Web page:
A former employee at the Department of Homeland Security claimed that the Obama administration stopped an investigation that could have prevented the terror attack in San Bernardino, California.
Philip Haney, who worked at the Department of Homeland Security for 13 years until he recently retired, wrote in an op-ed for The Hill that terrorists have gained legal access to the United States because of "restrictions" put in place on federal law enforcement agencies by the Obama administration.
He said specifically that the San Bernardino attackers, Syed Rizwan Farook and Tashfeen Malik, may have "benefited" from the White House’s decision to close a probe into Islamist groups to which he contributed.
Haney further wrote of his career at DHS:
I identified individuals affiliated with large, but less well-known groups such as Tablighi Jamaat and the larger Deobandi movement freely transiting the United States. At the National Targeting Center, one of the premier organizations formed to "connect the dots," I played a major role in an investigation into this trans-national Islamist network. We created records of individuals, mosques, Islamic Centers, and schools across the United States that were involved in this radicalization effort. The Dar Al Uloom Al Islamiyah Mosque in San Bernardino was affiliated with this network and we had identified a member of it in our investigation. Farook frequented that mosque and was well-known to the congregation and mosque leadership. Another focus of my investigation was the Pakistani women’s Islamist group al-Huda, which counted Farook’s wife, Tashfeen Malik, as a student. While the al-Huda International Welfare Foundation distanced themselves from the actions of their former pupil, Malik’s classmates told the Daily Mail she changed significantly while studying at al-Huda, gradually becoming "more serious and strict." More ominously, the group’s presence in the U.S. and Canada is not without its other ties to ISIS and terrorism. In 2014, three recent former students at al-Huda’s affiliate school in Canada, aged 15 to 18, left their homes to join the Islamic State in Syria.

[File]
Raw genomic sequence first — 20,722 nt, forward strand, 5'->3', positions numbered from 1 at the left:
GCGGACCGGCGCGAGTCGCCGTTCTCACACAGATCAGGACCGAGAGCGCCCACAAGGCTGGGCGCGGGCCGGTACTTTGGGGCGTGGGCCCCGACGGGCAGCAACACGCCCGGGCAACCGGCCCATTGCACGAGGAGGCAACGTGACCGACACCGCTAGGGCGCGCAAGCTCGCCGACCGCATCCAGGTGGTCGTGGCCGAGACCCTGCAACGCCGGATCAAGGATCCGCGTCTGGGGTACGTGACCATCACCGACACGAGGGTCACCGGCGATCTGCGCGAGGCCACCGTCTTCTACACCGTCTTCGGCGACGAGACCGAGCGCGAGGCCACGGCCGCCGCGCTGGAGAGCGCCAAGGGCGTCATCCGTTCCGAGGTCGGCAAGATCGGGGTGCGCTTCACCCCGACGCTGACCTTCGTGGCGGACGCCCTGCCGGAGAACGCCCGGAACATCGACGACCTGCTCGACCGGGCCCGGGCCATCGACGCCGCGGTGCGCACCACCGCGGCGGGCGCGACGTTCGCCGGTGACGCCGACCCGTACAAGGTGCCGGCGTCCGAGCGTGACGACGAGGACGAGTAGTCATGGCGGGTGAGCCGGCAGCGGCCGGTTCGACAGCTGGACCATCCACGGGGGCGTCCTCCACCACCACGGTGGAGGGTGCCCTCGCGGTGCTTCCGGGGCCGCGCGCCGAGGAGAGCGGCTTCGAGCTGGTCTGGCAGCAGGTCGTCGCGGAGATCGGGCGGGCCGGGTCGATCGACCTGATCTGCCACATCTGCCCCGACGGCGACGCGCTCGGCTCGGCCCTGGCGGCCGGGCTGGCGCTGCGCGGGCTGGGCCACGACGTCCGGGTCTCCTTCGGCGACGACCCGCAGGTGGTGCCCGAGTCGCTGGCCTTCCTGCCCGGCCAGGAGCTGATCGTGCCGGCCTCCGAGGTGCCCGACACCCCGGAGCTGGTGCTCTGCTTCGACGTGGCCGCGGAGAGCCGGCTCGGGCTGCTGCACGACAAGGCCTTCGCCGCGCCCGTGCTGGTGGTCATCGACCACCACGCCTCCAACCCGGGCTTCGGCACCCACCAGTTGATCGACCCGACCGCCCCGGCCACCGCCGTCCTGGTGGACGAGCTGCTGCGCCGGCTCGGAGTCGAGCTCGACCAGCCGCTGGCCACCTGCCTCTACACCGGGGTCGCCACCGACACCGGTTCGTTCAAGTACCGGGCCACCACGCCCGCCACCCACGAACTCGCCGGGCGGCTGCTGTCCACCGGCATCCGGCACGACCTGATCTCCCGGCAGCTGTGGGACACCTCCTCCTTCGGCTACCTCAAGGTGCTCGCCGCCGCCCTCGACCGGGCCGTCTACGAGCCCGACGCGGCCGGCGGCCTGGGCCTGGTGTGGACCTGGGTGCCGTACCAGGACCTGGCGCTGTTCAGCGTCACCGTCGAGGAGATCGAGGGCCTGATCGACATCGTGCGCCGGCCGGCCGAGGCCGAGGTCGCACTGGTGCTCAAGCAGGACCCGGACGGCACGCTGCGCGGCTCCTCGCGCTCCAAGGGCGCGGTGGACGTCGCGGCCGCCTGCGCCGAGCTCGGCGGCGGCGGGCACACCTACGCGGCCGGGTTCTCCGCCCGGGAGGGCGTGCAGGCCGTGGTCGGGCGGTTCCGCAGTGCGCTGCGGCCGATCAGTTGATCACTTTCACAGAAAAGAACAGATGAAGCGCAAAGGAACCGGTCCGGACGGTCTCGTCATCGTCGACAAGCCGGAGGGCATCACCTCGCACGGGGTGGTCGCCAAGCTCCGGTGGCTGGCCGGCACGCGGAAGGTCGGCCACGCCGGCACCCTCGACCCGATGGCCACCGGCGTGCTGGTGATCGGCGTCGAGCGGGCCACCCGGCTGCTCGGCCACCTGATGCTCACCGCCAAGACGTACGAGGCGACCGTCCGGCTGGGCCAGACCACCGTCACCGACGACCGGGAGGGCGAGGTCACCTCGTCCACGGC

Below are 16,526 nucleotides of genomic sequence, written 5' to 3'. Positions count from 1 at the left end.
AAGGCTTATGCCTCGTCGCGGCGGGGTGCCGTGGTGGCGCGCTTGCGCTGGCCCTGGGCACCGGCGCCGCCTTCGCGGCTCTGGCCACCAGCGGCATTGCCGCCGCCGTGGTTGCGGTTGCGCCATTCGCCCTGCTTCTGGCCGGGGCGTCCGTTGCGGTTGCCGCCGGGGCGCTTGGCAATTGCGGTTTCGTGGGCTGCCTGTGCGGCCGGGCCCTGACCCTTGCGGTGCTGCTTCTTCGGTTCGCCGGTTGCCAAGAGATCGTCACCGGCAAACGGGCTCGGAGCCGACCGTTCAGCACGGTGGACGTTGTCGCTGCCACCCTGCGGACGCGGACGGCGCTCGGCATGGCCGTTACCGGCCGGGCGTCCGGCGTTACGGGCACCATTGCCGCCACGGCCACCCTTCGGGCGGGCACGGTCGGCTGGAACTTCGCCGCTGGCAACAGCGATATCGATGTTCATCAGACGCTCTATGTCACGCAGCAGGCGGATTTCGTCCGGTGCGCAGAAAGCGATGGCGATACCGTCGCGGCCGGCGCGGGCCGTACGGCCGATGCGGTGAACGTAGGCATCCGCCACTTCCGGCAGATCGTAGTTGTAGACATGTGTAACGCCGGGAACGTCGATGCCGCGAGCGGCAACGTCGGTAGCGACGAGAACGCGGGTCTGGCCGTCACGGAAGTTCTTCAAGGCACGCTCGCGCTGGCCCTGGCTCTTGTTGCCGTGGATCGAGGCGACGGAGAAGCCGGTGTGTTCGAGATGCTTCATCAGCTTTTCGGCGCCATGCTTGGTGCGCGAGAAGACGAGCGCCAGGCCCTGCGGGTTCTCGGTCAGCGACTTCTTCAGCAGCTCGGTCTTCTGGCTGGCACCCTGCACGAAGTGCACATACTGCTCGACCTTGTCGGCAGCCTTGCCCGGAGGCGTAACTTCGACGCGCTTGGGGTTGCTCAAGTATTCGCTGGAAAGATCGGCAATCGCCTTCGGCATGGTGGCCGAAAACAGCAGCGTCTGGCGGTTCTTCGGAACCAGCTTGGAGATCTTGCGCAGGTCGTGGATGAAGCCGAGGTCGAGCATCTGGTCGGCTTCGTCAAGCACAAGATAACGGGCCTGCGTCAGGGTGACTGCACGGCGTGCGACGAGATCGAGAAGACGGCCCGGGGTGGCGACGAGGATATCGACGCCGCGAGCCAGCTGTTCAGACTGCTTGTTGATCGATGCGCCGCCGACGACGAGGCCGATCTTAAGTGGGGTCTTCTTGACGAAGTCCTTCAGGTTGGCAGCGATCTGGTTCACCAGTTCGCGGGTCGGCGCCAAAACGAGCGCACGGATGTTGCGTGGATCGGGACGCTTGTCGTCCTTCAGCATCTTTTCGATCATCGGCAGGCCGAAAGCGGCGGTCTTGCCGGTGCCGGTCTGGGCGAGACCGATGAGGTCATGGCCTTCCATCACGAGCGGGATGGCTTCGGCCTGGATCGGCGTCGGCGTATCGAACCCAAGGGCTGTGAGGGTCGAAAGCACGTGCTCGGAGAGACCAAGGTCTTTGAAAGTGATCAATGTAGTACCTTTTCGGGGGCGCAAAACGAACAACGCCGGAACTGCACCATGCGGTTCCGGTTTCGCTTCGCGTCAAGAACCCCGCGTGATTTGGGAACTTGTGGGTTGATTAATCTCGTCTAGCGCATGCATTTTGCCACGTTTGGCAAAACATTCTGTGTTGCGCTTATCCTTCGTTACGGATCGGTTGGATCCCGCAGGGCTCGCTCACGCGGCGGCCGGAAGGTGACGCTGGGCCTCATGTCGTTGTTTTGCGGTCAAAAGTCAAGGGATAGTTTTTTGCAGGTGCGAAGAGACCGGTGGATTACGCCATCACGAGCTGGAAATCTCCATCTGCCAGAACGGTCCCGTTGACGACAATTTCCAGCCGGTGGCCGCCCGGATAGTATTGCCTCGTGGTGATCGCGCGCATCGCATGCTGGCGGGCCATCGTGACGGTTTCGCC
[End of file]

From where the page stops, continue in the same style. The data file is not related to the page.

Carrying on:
According to Haney, the investigation was shut down six months in after the State Department and the Civil Rights and Civil Liberties Division of DHS claimed that tracking individuals, most of them foreign nationals, connected to these Islamist groups violated their civil liberties.
Haney alleged that, had the Obama administration not shuttered the investigation, DHS may have gained knowledge of the planned attack in San Bernardino before it occurred. He surmised that the investigation could have resulted in the denial of Malik’s K-1 fiancée visa or landed Farook on the "No Fly" list.
Further, Haney accused DHS and the Department of Justice of retaliating against him for trying to warn Congress about the information and connections produced by the investigation before it was stopped.
"DHS and the Department of Justice subjected me to a series of investigations and adverse actions, including one by that same inspector general. None of them showed any wrongdoing; they seemed aimed at stopping me from blowing the whistle on this problem," Haney wrote. "Earlier this year, I was finally able to honorably retire from government and I’m now taking my story to the American people as a warning."
Haney concluded by suggesting that the Obama administration is "more concerned" about the civil rights of non-U.S. citizens than the safety of American citizens.
Republican lawmakers have scrutinized DHS following reports that immigration officials missed Malik’s expression of support for violent jihad on social media. Malik, a Pakistani national who met Farook online, traveled to the U.S. on a K-1 visa last summer and eventually obtained a green card.
This week, two Republicans on the House Committee on Oversight and Government Reform sent a letter to Secretary of Homeland Security Jeh Johnson demanding he provide them with all documents related to Malik.
Published under: Barack Obama , Terrorism